We're all Bond fans now

We may be stampeding to buy long-term investments. But will we be able to stay the course?

Investors are once again pouring money into insurance-linked investment products and pensions sold by insurance companies. However, for some savers these products may not make sense because many people are likely to end up cashing in policies early or stopping regular contributions.

Investors are once again pouring money into insurance-linked investment products and pensions sold by insurance companies. However, for some savers these products may not make sense because many people are likely to end up cashing in policies early or stopping regular contributions.

Britain's biggest insurance company, the Prudential, and one of its highest profile rivals, Norwich Union, this week both announced spectacular growth figures for new business, especially for the sale of insurance-linked investment products. In the UK, Prudential generated £5.9bn worth of new business from its combined life assurance, pensions and investment business, an increase of 66 per cent on the same period last year. Even without the acquisition of M&G, the fund managers, the increase would still have been 55 per cent.

Over at Norwich Union, the increase in the UK was 41 per cent for the same kind of products. These two companies will be among the best performers in the industry, but many other insurers are set to report impressive growth in business this year.

There has been a steady increase in new pension business, but by far the biggest driver of this surge is coming from investment business, especially "with-profit" and unit linked bonds (together known as investment bonds), but also the purchase of annuities, unit trusts, and individual saving accounts (ISAs). For investment bonds, both the Prudential and Norwich Union had increases in "regular premium" investment policies under which the saver signs on to make regular contributions. But the real surge has come in single premium policies, where the policy-holder invests a lump sum. Both insurance companies saw such products jump to almost 40 per cent of their total new UK business so far this year.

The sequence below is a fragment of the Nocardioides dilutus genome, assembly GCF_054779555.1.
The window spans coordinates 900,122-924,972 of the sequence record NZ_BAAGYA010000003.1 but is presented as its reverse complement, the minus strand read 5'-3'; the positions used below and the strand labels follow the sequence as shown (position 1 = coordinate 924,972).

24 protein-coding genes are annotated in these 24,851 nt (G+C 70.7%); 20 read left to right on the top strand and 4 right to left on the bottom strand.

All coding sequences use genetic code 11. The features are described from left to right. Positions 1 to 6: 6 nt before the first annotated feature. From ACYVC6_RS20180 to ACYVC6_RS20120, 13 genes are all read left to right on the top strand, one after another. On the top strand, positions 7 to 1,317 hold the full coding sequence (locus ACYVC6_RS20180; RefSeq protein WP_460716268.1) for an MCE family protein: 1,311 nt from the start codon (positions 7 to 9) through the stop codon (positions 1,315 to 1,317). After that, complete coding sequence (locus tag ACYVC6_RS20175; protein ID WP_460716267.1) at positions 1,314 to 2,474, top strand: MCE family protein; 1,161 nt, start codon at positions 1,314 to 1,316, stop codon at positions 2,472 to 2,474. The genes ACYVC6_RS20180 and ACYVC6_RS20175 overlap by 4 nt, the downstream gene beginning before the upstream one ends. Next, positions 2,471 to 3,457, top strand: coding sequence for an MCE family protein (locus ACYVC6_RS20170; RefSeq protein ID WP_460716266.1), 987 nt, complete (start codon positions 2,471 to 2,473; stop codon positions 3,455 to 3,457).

These single premium investment bonds include unit linked bonds and traditional "with-profit" bonds, such as the Prudence Bond, or combinations of the two.

The rush of money has come mainly from investors who are dissatisfied with the current low interest rates available on conventional savings accounts. With-profit bonds are taking a big slice of the new business. These are traditional insurance company products invested by the insurers in a range of assets from cash to bonds, shares and property over periods of up to 10 years. They earn annual bonuses based on the success of the investments, but these are "smoothed out" by the insurers in order to iron out the bigger fluctuations in the underlying value of the investments. Most reinvest any income in the fund to increase the eventual pay-out but investors can cash in units to generate regular incomes of up to 6.5 per cent a year. Any potential tax liability is deferred on withdrawals of up to 5 per cent each year.

One complaint about investment bonds is that they are not transparent, and investors must rely entirely on the good faith and expertise of the insurance company. Another potential problem is that these are offered as long-term investment vehicles, and can prove costly for those who cash in policies early or discontinue regular payments. All type of investment bonds are designed to be held for some time, usually five to 10 years. The charges are mostly levied up-front to pay commission. This means an investor would only get upwards of 90 per cent of his or her money back if cashing in a policy after only three months.